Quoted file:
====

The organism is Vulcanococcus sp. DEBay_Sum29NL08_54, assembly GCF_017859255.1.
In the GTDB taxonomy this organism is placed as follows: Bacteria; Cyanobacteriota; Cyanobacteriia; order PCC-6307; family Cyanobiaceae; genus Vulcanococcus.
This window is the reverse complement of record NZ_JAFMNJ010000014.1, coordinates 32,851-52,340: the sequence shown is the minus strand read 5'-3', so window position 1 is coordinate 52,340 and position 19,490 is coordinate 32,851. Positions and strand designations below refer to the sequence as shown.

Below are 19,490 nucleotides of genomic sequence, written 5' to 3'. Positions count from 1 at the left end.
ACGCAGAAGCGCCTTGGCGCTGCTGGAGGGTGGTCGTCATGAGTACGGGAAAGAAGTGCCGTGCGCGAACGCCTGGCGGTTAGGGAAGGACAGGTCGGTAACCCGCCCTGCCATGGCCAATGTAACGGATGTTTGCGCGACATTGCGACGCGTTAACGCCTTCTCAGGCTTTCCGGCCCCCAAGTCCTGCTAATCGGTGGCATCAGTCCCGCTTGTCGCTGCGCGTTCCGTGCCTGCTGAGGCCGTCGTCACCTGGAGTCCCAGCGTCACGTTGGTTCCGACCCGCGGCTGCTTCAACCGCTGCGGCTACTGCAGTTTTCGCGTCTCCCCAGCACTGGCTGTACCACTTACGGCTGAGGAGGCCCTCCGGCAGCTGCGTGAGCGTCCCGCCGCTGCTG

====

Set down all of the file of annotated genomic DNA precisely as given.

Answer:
The organism is Vulcanococcus sp. DEBay_Sum29NL08_54, assembly GCF_017859255.1.
In the GTDB taxonomy this organism is placed as follows: Bacteria; Cyanobacteriota; Cyanobacteriia; order PCC-6307; family Cyanobiaceae; genus Vulcanococcus.
This window is the reverse complement of record NZ_JAFMNJ010000014.1, coordinates 32,851-52,340: the sequence shown is the minus strand read 5'-3', so window position 1 is coordinate 52,340 and position 19,490 is coordinate 32,851. Positions and strand designations below refer to the sequence as shown.

Below are 19,490 nucleotides of genomic sequence, written 5' to 3'. Positions count from 1 at the left end.
ACGCAGAAGCGCCTTGGCGCTGCTGGAGGGTGGTCGTCATGAGTACGGGAAAGAAGTGCCGTGCGCGAACGCCTGGCGGTTAGGGAAGGACAGGTCGGTAACCCGCCCTGCCATGGCCAATGTAACGGATGTTTGCGCGACATTGCGACGCGTTAACGCCTTCTCAGGCTTTCCGGCCCCCAAGTCCTGCTAATCGGTGGCATCAGTCCCGCTTGTCGCTGCGCGTTCCGTGCCTGCTGAGGCCGTCGTCACCTGGAGTCCCAGCGTCACGTTGGTTCCGACCCGCGGCTGCTTCAACCGCTGCGGCTACTGCAGTTTTCGCGTCTCCCCAGCACTGGCTGTACCACTTACGGCTGAGGAGGCCCTCCGGCAGCTGCGTGAGCGTCCCGCCGCTGCTG